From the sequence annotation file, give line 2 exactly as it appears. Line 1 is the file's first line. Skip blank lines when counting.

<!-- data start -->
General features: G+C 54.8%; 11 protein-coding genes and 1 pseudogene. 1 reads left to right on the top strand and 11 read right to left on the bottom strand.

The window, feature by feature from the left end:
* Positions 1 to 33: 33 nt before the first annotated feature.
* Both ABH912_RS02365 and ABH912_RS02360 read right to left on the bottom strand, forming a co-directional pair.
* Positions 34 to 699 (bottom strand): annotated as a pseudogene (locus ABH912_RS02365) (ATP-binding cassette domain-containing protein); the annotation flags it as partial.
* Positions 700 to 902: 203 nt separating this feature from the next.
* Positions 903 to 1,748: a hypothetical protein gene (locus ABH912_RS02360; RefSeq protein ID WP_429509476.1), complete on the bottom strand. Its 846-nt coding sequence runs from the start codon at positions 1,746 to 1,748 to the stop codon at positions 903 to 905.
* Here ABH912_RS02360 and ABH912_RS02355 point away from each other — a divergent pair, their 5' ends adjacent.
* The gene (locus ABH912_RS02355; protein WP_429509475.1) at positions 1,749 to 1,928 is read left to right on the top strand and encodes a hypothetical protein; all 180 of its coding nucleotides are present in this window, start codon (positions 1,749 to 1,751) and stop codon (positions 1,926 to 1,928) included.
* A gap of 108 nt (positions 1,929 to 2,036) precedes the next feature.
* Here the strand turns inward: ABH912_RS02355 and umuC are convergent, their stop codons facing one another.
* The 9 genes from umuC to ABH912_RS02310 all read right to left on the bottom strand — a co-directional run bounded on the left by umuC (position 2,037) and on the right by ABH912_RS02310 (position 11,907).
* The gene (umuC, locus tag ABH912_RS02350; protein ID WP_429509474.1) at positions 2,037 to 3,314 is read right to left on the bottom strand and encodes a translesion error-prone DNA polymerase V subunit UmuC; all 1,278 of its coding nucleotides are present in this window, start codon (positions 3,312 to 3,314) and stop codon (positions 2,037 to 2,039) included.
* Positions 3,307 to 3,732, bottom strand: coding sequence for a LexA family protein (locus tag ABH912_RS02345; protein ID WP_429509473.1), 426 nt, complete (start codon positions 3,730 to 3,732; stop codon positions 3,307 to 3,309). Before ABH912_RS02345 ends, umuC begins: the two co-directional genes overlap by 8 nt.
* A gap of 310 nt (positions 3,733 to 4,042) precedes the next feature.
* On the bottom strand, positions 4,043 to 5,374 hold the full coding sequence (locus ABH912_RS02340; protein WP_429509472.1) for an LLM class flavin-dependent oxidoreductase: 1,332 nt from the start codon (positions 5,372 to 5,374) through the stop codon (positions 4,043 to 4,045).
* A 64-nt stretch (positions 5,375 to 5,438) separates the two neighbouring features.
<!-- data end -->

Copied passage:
The window, feature by feature from the left end: